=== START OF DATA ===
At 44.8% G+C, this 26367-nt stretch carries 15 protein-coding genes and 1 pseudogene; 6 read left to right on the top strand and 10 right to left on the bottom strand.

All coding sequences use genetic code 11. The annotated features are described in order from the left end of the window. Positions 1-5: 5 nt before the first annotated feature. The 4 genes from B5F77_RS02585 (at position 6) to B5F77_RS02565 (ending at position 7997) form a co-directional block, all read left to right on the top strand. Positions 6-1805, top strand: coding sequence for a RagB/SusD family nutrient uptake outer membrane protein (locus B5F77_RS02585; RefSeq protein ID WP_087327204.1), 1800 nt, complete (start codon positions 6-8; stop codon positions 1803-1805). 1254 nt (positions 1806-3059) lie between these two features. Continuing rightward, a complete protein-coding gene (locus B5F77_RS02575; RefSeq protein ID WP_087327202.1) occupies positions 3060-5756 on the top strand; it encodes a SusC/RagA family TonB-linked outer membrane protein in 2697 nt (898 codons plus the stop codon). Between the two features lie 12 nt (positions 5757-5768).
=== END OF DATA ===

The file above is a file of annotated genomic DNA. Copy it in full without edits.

At 44.8% G+C, this 26367-nt stretch carries 15 protein-coding genes and 1 pseudogene; 6 read left to right on the top strand and 10 right to left on the bottom strand.

All coding sequences use genetic code 11. The annotated features are described in order from the left end of the window. Positions 1-5: 5 nt before the first annotated feature. The 4 genes from B5F77_RS02585 (at position 6) to B5F77_RS02565 (ending at position 7997) form a co-directional block, all read left to right on the top strand. Positions 6-1805, top strand: coding sequence for a RagB/SusD family nutrient uptake outer membrane protein (locus B5F77_RS02585; RefSeq protein ID WP_087327204.1), 1800 nt, complete (start codon positions 6-8; stop codon positions 1803-1805). 1254 nt (positions 1806-3059) lie between these two features. Continuing rightward, a complete protein-coding gene (locus B5F77_RS02575; RefSeq protein ID WP_087327202.1) occupies positions 3060-5756 on the top strand; it encodes a SusC/RagA family TonB-linked outer membrane protein in 2697 nt (898 codons plus the stop codon). Between the two features lie 12 nt (positions 5757-5768).